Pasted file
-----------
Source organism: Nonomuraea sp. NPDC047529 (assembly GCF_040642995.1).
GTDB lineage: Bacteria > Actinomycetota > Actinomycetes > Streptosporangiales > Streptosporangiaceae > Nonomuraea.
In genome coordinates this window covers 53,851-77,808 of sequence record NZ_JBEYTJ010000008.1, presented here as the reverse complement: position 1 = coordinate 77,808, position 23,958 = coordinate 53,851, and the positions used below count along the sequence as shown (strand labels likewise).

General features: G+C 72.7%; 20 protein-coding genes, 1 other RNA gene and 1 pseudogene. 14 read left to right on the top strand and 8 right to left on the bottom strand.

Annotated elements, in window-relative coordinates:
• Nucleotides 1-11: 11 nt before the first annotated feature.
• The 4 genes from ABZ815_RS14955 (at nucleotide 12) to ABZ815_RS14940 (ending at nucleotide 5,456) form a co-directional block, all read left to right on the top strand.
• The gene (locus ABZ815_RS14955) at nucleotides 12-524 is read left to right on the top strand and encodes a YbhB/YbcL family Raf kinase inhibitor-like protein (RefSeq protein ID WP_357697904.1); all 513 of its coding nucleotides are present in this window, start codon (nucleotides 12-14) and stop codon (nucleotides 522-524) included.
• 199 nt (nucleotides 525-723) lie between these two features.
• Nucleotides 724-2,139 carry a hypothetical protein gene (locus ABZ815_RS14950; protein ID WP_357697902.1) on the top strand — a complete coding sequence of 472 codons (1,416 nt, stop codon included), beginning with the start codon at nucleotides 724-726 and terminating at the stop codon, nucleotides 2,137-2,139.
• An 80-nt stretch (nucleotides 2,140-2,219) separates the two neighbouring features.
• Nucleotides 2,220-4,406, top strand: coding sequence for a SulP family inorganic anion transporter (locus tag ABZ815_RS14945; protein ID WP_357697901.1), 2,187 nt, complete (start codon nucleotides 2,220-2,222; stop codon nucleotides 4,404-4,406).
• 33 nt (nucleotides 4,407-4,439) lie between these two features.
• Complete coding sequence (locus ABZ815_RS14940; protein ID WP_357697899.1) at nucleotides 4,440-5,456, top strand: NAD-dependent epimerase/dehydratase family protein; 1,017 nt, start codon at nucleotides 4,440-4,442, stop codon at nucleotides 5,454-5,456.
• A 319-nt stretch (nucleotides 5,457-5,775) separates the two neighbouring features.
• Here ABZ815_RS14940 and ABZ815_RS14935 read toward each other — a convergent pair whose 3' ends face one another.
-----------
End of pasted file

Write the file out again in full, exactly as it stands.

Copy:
Source organism: Nonomuraea sp. NPDC047529 (assembly GCF_040642995.1).
GTDB lineage: Bacteria > Actinomycetota > Actinomycetes > Streptosporangiales > Streptosporangiaceae > Nonomuraea.
In genome coordinates this window covers 53,851-77,808 of sequence record NZ_JBEYTJ010000008.1, presented here as the reverse complement: position 1 = coordinate 77,808, position 23,958 = coordinate 53,851, and the positions used below count along the sequence as shown (strand labels likewise).

General features: G+C 72.7%; 20 protein-coding genes, 1 other RNA gene and 1 pseudogene. 14 read left to right on the top strand and 8 right to left on the bottom strand.

Annotated elements, in window-relative coordinates:
• Nucleotides 1-11: 11 nt before the first annotated feature.
• The 4 genes from ABZ815_RS14955 (at nucleotide 12) to ABZ815_RS14940 (ending at nucleotide 5,456) form a co-directional block, all read left to right on the top strand.
• The gene (locus ABZ815_RS14955) at nucleotides 12-524 is read left to right on the top strand and encodes a YbhB/YbcL family Raf kinase inhibitor-like protein (RefSeq protein ID WP_357697904.1); all 513 of its coding nucleotides are present in this window, start codon (nucleotides 12-14) and stop codon (nucleotides 522-524) included.
• 199 nt (nucleotides 525-723) lie between these two features.
• Nucleotides 724-2,139 carry a hypothetical protein gene (locus ABZ815_RS14950; protein ID WP_357697902.1) on the top strand — a complete coding sequence of 472 codons (1,416 nt, stop codon included), beginning with the start codon at nucleotides 724-726 and terminating at the stop codon, nucleotides 2,137-2,139.
• An 80-nt stretch (nucleotides 2,140-2,219) separates the two neighbouring features.
• Nucleotides 2,220-4,406, top strand: coding sequence for a SulP family inorganic anion transporter (locus tag ABZ815_RS14945; protein ID WP_357697901.1), 2,187 nt, complete (start codon nucleotides 2,220-2,222; stop codon nucleotides 4,404-4,406).
• 33 nt (nucleotides 4,407-4,439) lie between these two features.
• Complete coding sequence (locus ABZ815_RS14940; protein ID WP_357697899.1) at nucleotides 4,440-5,456, top strand: NAD-dependent epimerase/dehydratase family protein; 1,017 nt, start codon at nucleotides 4,440-4,442, stop codon at nucleotides 5,454-5,456.
• A 319-nt stretch (nucleotides 5,457-5,775) separates the two neighbouring features.
• Here ABZ815_RS14940 and ABZ815_RS14935 read toward each other — a convergent pair whose 3' ends face one another.